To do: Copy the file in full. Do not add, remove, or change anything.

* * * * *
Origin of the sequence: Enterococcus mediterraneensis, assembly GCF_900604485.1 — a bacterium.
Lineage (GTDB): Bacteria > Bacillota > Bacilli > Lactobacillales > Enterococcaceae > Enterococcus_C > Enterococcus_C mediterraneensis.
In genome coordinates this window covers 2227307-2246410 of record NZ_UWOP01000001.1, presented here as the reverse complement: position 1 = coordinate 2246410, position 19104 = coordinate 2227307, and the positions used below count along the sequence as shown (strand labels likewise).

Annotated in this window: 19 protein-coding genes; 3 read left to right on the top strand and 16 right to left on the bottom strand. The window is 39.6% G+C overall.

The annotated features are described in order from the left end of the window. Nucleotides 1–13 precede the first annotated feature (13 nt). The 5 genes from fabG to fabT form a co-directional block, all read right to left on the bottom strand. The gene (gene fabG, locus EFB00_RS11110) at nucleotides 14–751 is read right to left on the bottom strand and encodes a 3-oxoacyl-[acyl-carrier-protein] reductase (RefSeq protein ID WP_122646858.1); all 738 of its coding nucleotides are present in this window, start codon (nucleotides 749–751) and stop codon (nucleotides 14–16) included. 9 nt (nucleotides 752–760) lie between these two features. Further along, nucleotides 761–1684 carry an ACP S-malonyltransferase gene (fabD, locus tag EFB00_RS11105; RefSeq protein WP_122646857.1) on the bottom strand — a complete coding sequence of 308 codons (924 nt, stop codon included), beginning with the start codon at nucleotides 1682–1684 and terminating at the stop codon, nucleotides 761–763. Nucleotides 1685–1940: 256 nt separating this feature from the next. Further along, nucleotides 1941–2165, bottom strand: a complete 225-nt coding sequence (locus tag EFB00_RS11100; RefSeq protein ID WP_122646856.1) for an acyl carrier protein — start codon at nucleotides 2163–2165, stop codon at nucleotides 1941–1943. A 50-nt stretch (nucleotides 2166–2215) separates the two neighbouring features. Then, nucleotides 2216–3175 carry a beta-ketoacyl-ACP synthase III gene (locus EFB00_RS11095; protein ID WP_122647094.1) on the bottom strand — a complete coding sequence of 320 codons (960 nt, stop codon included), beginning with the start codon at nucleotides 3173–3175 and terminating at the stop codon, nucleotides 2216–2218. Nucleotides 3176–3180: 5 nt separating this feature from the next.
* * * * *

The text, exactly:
Origin of the sequence: Enterococcus mediterraneensis, assembly GCF_900604485.1 — a bacterium.
Lineage (GTDB): Bacteria > Bacillota > Bacilli > Lactobacillales > Enterococcaceae > Enterococcus_C > Enterococcus_C mediterraneensis.
In genome coordinates this window covers 2227307-2246410 of record NZ_UWOP01000001.1, presented here as the reverse complement: position 1 = coordinate 2246410, position 19104 = coordinate 2227307, and the positions used below count along the sequence as shown (strand labels likewise).

Annotated in this window: 19 protein-coding genes; 3 read left to right on the top strand and 16 right to left on the bottom strand. The window is 39.6% G+C overall.

The annotated features are described in order from the left end of the window. Nucleotides 1–13 precede the first annotated feature (13 nt). The 5 genes from fabG to fabT form a co-directional block, all read right to left on the bottom strand. The gene (gene fabG, locus EFB00_RS11110) at nucleotides 14–751 is read right to left on the bottom strand and encodes a 3-oxoacyl-[acyl-carrier-protein] reductase (RefSeq protein ID WP_122646858.1); all 738 of its coding nucleotides are present in this window, start codon (nucleotides 749–751) and stop codon (nucleotides 14–16) included. 9 nt (nucleotides 752–760) lie between these two features. Further along, nucleotides 761–1684 carry an ACP S-malonyltransferase gene (fabD, locus tag EFB00_RS11105; RefSeq protein WP_122646857.1) on the bottom strand — a complete coding sequence of 308 codons (924 nt, stop codon included), beginning with the start codon at nucleotides 1682–1684 and terminating at the stop codon, nucleotides 761–763. Nucleotides 1685–1940: 256 nt separating this feature from the next. Further along, nucleotides 1941–2165, bottom strand: a complete 225-nt coding sequence (locus tag EFB00_RS11100; RefSeq protein ID WP_122646856.1) for an acyl carrier protein — start codon at nucleotides 2163–2165, stop codon at nucleotides 1941–1943. A 50-nt stretch (nucleotides 2166–2215) separates the two neighbouring features. Then, nucleotides 2216–3175 carry a beta-ketoacyl-ACP synthase III gene (locus EFB00_RS11095; protein ID WP_122647094.1) on the bottom strand — a complete coding sequence of 320 codons (960 nt, stop codon included), beginning with the start codon at nucleotides 3173–3175 and terminating at the stop codon, nucleotides 2216–2218. Nucleotides 3176–3180: 5 nt separating this feature from the next.